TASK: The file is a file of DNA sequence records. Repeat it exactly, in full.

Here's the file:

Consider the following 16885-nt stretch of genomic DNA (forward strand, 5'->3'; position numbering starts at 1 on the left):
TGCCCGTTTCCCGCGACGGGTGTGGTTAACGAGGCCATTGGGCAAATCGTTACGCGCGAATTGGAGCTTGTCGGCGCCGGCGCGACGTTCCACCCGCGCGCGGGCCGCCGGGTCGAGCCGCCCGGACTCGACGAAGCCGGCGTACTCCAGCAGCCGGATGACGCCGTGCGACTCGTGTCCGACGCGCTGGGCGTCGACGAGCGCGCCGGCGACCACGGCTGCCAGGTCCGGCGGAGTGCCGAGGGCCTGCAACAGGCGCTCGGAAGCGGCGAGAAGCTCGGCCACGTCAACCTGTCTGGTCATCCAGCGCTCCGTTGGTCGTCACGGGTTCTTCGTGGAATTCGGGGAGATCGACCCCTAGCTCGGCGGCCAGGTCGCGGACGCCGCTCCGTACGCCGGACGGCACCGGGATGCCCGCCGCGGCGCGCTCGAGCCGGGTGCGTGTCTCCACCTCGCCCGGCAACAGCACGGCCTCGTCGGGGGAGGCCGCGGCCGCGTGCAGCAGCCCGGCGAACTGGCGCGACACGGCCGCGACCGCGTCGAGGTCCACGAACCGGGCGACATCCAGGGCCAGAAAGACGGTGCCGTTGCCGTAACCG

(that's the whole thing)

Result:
Consider the following 16885-nt stretch of genomic DNA (forward strand, 5'->3'; position numbering starts at 1 on the left):
TGCCCGTTTCCCGCGACGGGTGTGGTTAACGAGGCCATTGGGCAAATCGTTACGCGCGAATTGGAGCTTGTCGGCGCCGGCGCGACGTTCCACCCGCGCGCGGGCCGCCGGGTCGAGCCGCCCGGACTCGACGAAGCCGGCGTACTCCAGCAGCCGGATGACGCCGTGCGACTCGTGTCCGACGCGCTGGGCGTCGACGAGCGCGCCGGCGACCACGGCTGCCAGGTCCGGCGGAGTGCCGAGGGCCTGCAACAGGCGCTCGGAAGCGGCGAGAAGCTCGGCCACGTCAACCTGTCTGGTCATCCAGCGCTCCGTTGGTCGTCACGGGTTCTTCGTGGAATTCGGGGAGATCGACCCCTAGCTCGGCGGCCAGGTCGCGGACGCCGCTCCGTACGCCGGACGGCACCGGGATGCCCGCCGCGGCGCGCTCGAGCCGGGTGCGTGTCTCCACCTCGCCCGGCAACAGCACGGCCTCGTCGGGGGAGGCCGCGGCCGCGTGCAGCAGCCCGGCGAACTGGCGCGACACGGCCGCGACCGCGTCGAGGTCCACGAACCGGGCGACATCCAGGGCCAGAAAGACGGTGCCGTTGCCGTAACCG